Fed expected to leave interest rates alone, Trump pushes for more cuts

The Federal Reserve has erased nearly half of all the rate increases of the past two years since July — but now the central bank is expected to halt any further cuts even as President Donald Trump continues to push for more.

The reason: It’s still not clear where the global economy may be heading next year, and any additional rate cuts now will only leave policymakers with fewer tools to help cushion the US if things turn sour.

Federal Reserve Chairman Jerome Powell made clear in congressional testimony last month that while the Fed is reviewing its recession-fighting toolkit, now would be a good time for Congress to address the nation’s ballooning budget deficits in order to be able to use its fiscal firepower when the next downturn hits.

“Putting the federal budget on a sustainable path would aid the long-term vigor of the US economy and help ensure that policymakers have the space to use fiscal policy to assist in stabilizing the economy if it weakens,” he told lawmakers in November.

The former scholar and private equity investor has repeatedly sent a reassuring message that should the economy weaken, policymakers would have an array of tools to step in, such as resuming bond purchases. But Powell cautioned that “the current low-interest rate environment may limit the ability of monetary policy to support the economy.”

In the past, the Fed has been able to lower its federal funds rate by an average of 5 percentage points in prior downturns, he said. But now, Powell said, “we don’t have that kind of room.”

No imminent risks

While the Fed chairman doesn’t envision an imminent risk to the economy — now in its 11th year of expansion — he has pointed to sluggish global growth and persistent trade uncertainty as two threats. It’s for those reasons that the Fed cut interest rates three times this year starting in July to avoid the US economy from slipping into a recession.

“The Fed has learned the hard way that trade policy can change in the speed of a tweet, one of the major reasons they were forced to cut rates in 2019,” said Diane Swonk, chief economist at Grant Thornton.

Powell has been under tremendous pressure all year avoiding economic landmines triggered by turbulent trade negotiations between the United States and China, while simultaneously dodging Trump’s persistent attacks to slash interest rates to “ZERO.”

More than three weeks ago, the Fed chairman was invited to the White House to meet with Trump and Treasury Secretary Steven Mnuchin.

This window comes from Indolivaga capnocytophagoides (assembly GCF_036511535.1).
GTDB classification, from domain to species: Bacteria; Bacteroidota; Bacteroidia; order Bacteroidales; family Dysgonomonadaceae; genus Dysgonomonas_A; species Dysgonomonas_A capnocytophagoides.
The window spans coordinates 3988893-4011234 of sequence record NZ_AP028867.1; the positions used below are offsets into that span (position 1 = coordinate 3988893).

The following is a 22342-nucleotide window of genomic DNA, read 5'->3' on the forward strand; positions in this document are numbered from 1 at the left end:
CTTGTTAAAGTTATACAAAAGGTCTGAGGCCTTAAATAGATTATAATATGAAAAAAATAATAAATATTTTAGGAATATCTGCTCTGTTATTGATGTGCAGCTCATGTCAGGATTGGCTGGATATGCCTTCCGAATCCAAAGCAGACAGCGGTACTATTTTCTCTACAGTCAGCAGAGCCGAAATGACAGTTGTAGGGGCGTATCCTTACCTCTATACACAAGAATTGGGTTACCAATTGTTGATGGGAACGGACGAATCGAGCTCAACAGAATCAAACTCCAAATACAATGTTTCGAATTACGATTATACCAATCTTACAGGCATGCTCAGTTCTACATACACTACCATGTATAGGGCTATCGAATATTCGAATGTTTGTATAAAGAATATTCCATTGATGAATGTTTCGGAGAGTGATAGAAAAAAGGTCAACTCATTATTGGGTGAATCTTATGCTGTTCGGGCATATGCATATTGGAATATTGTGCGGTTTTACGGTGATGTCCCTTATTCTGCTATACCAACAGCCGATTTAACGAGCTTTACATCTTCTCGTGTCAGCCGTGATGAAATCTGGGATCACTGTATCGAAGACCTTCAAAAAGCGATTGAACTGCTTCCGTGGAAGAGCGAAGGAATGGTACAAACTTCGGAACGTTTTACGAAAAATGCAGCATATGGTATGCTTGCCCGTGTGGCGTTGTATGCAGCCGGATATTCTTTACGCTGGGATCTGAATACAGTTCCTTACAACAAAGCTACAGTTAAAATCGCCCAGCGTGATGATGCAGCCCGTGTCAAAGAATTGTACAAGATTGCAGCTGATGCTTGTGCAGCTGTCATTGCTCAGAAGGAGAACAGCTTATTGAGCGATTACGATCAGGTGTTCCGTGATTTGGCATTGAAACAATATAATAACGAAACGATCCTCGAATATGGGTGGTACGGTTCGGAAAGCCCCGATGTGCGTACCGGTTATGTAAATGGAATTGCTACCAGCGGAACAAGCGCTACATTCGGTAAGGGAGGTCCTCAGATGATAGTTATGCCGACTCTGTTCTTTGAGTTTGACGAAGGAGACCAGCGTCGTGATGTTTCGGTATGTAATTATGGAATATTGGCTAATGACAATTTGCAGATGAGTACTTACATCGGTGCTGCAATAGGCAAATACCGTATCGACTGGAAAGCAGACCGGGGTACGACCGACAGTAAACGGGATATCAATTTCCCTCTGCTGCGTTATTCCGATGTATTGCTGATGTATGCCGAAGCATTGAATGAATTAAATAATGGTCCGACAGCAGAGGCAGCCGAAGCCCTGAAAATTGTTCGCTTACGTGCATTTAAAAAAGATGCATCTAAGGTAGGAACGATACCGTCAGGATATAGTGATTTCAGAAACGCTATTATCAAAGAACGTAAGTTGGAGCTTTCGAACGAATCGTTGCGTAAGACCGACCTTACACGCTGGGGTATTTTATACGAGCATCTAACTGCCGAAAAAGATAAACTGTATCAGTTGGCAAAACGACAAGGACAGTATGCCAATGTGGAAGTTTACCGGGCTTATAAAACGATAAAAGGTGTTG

The President said in a tweet following the meeting that he “protested” to Powell that interest rates were too high compared to other countries the US competes with.

Trump pushing for lower rates

Since last year, Trump has kept up his attacks on his Fed chairman, whom he nominated for the job more than two years ago in November 2017, especially as he makes the economy a centerpiece of his re-election campaign.

“The Fed should lower rates (there is almost no inflation) and loosen, making us competitive with other nations, and manufacturing will SOAR! Dollar is very relative to others,” Trump said in a tweet after data was released in early December showing a fourth straight month decline in US manufacturing activity.

Even so, the world’s largest economy has been holding up well so far as consumers continue to keep spending and job growth showed signs of strengthening even further in November. Powell has more recently described the US economy as a “star performer” and expressed confidence that the expansion can persist.

His comments have helped to reinforce the message that policymakers plan to wait and see how the US economy evolves as long as it stays on track.

“Beyond the December meeting, we see a high bar for policy moves in either direction, and we expect the funds rate to remain unchanged in 2020,” wrote Jan Hatzius, chief economist at investment bank Goldman Sachs, in a note to clients.

Since their last interest-rate policy-setting meeting in October, Powell and his colleagues have made the case that monetary policy is in a “good place” and is unlikely to change for some time unless there is some “material” change.

“The committee has widely signaled a desire to pause after three rate cuts, convinced earlier action is already working to stabilize the economy, a thesis further supported by Friday’s stronger-than-expected jobs report,” said Lindsey Piegza, chief economist at Stifel Fixed Income.

No December change expected

Fed officials are expected to hold rates at their final December meeting on Wednesday, leaving them to hover between 1.5% and 1.75%.

Those plans have also been aided by the fact that trade uncertainty has eased this week with a deal on a revised North American Free Trade Agreement on the table.

And while markets may be pricing in one more rate cut some next year, analysts are doubtful over the likelihood that the Fed will take action for some time to come even if the economy grows stronger than expected.

“Even though they would never admit it to the public, the chances of Fed officials sanctioning a rate hike next year during a politically-charge election campaign are close to zero,” said Paul Ashworth, chief US economist at Capital Economics. “The Fed will be in no rush to hike rates again.”

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